So what do you do? You have reduce the feed rate and slow down the laser head movement in order to be able to burn a whole line completely. Find the speed that will allow the 16 group line burn to remove the ‘paint chipping’. This will, unfortunately, produce a darker ‘light’ shading color than you’d like, but the paint chipping will have been eliminated. Your over all engraving will be darker. This is why these porous woods are not the best choice for engraving.
    Note that you won’t run into this ‘paint chipping ‘ problem using light colored hard woods.
  6. Dark Feed Rate. Next up, you will need to find your ‘black’ GS shade color. Use this spin button to change the feed rate as you burn a 16 line dark block.
    Since you’ve already set the laser power for the light shade burning, DO NOT adjust laser power here. If you adjust laser power here, it will void your light shading burn tests and you’ll have to re-do them.
    The idea here is to get a nice dark burn. But don’t burn the wood too deep. Don’t burn the wood so much that around the burn area there is soot and ash residue.
    With experience, you’ll learn what ‘dark’ shade will work for your ‘black’ square of your 16 GS shades.
  7. Power Level Percent. This section is just FYI. When burning the light shading lines, you may get the laser feed speeds close to or over 3000mm/min. And you’re light shading is still too dark. This is about where you might want to start reducing the laser power. Setting laser movement speeds > 3000 will tend to jerk and move the entire laser frame around on your work bench. So my advice is not to get too much above the 3000mm/min speed, but if your light shade is still too dark, then start to reduce your laser power.
    Note that it is for this reason that you should start with the light shading tests and then once set, do the dark shading tests.
  8. Bias (Gamma). The Bias value (commonly known as Gamma Correction in the graphics world) allows you to compensate for materials that do not burn in a linear way. For example, doubling the feed rate may not result in a burn that is exactly twice as light.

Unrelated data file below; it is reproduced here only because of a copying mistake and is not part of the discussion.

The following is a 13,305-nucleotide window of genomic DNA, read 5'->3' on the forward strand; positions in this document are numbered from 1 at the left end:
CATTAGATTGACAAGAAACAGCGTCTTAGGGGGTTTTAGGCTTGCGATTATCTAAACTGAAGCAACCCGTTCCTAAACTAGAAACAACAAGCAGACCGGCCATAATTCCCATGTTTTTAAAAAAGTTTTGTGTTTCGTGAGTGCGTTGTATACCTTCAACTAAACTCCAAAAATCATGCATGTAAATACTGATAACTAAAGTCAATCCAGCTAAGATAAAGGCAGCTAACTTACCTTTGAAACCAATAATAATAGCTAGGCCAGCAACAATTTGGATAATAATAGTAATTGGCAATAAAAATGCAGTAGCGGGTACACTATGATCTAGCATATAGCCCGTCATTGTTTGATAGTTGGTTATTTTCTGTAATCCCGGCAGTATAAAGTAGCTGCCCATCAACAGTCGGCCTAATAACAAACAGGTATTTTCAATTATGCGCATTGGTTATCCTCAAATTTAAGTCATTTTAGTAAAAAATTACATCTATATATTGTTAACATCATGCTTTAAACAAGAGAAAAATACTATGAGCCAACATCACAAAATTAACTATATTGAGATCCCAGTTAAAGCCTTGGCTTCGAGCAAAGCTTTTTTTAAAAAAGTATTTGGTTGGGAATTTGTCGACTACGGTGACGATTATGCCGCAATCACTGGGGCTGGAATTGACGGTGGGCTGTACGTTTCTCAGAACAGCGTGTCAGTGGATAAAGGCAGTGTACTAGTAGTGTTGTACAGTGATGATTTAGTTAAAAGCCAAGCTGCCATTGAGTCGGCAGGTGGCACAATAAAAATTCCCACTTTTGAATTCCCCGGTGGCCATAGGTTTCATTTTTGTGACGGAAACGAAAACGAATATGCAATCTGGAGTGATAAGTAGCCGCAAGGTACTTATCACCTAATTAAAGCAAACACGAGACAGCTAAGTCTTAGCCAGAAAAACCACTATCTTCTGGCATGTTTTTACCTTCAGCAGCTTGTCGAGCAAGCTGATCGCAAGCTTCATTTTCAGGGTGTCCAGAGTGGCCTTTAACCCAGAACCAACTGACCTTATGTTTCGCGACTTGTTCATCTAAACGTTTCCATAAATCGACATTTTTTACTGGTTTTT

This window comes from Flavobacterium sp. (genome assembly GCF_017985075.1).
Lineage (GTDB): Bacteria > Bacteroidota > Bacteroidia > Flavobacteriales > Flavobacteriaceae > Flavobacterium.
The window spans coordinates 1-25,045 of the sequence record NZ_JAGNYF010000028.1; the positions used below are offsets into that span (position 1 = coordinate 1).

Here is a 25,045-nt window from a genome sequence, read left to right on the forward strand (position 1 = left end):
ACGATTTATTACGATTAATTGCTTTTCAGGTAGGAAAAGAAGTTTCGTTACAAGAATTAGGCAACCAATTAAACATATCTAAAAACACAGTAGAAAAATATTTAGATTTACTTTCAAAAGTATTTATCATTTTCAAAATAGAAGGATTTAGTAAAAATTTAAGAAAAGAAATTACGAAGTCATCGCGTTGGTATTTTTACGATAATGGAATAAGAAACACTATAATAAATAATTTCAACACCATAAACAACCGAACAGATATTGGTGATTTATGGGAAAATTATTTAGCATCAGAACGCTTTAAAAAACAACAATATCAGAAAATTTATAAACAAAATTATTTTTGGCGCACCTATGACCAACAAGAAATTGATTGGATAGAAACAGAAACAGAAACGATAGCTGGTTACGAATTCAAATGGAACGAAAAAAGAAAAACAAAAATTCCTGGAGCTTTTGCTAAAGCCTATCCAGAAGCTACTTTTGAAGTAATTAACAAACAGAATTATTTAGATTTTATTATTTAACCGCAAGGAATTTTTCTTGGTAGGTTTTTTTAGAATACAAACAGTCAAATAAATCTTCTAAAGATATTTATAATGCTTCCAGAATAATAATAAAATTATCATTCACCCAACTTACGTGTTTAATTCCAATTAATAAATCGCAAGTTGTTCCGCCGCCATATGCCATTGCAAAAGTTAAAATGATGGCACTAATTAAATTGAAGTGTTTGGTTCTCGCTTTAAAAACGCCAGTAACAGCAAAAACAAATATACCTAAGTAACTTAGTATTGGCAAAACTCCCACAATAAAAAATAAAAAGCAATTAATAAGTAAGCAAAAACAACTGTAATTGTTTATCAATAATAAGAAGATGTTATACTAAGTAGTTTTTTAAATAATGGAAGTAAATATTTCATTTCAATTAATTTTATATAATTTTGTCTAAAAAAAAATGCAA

The Bias value does not change the darkest or lightest shade but it controls how the shades in-between are distributed.
    Values less than 1 will shift the shades towards the lightest shade. Values greater then 1 will shift them towards the darkest shade.
    If the test pattern does not have an even distribution of shades (perhaps the squares are mostly dark but then just a few at the end get light very quickly) then you can use the bias to correct this.
    The best way to see if any bias correction is needed (and if so, how much) is to use the bias adjustment tab. See the 4th tab for full details.
  9. Burn Test Pattern Button. Clicking this button will burn the 16 shade GS pattern. This pattern is what you will take a picture of and load into BCL so it can analyze it mathematically and plot each one of the 16 shade values on a graph.
  10. Connected Button. You can connect and disconnect from your laser machine using this button, without having to close this calibration window. On purpose, this window is modal, which means you cannot access any other part of BCL while this window is open.
  11. Stop Button. Clicking this button will stop the laser machine relatively fast. You may have to click it twice. If you don’t want to wait for the GS pattern to finish burning, you can stop it and then re-connect, make any adjustments and start the pattern burn again.
  12. Jog Arrows. You may need to move the laser head to an unused spot on your wood to continue test burning. Again, because you can’t access the main BCL jogging tab, you can jog from inside this window itself.